This is an increasingly popular form of modernization―but not in the traditional sense of the word. Rather than moving systems to another platform to avoid an impending sunset or achieve cost reduction, it means opening them up to extend their useful life. We do this by enabling them to interact with the digital era in a way that’s scalable, efficient and is able to keep pace with the expectations of the business. In fact, this opens up thinking to a completely different business case looking at both top-line growth and cost savings.

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The power of components

This is a very different value proposition―and one that involves looking at legacy systems in a very different light. Rather than waiting for the point where they’re no longer meeting business needs and need to be replaced, it means taking a proactive decision to break them into discrete parts. These parts can then be used in much more creative ways in the digital ecosystem.

What does this mean in practice? Take a utility’s legacy customer care system, which may have other elements shoehorned into it like billing, meter reading and collections. If the company breaks those macro components into more discrete and atomic services, it could end up with one that just deals with customer maintenance, another with meter reading analysis, another with invoicing and billing, and so on.

Having separated out the components, it becomes possible to combine them in different ways. So, if the utility previously had one customer care and billing system for electricity customers and another for gas customers, it can now pull these together and offer new propositions such as a common API for customer information, even if there are two different systems. Decomposition also unlocks new capabilities. If the utility wants to get into new business areas like selling insurance against electrical storms, it can now do this by hooking up its components to different front-ends rather than building an entirely new system. This is sophisticated and complex work. The degree of skills and expertise required is significant. However, the investment around it has paid significant dividends for Accenture’s clients as they leverage interchangeable parts across a vast array of systems in their enterprise.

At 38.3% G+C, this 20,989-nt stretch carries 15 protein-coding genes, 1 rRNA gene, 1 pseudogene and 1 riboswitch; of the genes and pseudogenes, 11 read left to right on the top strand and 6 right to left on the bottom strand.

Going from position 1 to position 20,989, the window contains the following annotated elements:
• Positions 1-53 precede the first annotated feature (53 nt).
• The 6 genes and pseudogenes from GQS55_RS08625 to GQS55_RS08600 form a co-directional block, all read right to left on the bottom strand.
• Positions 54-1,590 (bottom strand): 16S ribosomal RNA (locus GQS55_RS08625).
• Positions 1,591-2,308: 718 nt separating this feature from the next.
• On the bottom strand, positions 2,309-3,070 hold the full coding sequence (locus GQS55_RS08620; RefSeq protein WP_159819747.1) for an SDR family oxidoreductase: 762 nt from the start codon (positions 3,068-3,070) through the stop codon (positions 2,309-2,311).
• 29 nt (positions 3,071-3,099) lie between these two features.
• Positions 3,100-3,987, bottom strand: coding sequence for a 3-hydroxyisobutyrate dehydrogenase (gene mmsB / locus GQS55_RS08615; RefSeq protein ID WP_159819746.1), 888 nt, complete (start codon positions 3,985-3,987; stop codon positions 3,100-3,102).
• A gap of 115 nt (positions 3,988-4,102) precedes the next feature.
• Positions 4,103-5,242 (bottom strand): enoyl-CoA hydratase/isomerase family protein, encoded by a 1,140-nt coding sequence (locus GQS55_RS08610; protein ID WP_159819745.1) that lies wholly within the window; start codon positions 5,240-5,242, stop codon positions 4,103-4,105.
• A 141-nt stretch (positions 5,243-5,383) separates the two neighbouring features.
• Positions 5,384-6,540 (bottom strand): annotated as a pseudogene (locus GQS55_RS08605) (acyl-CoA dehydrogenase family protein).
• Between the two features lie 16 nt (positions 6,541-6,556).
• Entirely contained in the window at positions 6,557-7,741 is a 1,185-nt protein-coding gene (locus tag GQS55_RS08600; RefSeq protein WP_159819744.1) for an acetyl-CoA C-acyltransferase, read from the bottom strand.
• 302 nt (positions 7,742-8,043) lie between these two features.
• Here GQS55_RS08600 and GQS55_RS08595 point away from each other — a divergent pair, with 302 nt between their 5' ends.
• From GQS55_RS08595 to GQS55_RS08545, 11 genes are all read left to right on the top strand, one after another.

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Turning legacy to advantage

Across many industries, I’m seeing forward-thinking companies apply this kind of ingenuity and creativity to turn their legacy systems into a positive asset. This enables them to compete with start-ups and new competitors in ways they could never have imagined. And it all comes down to embracing new thinking and techniques around modernization. Combining that with the latest in Agile software development methods and DevSecOps automation.

So, consider this question. Given the advent of the digital era, isn’t it time your business updated its thinking around the modernization of legacy systems? If you look at the potential benefits, the answer is probably yes.

Adam Burden

Chief Software Engineer, Accenture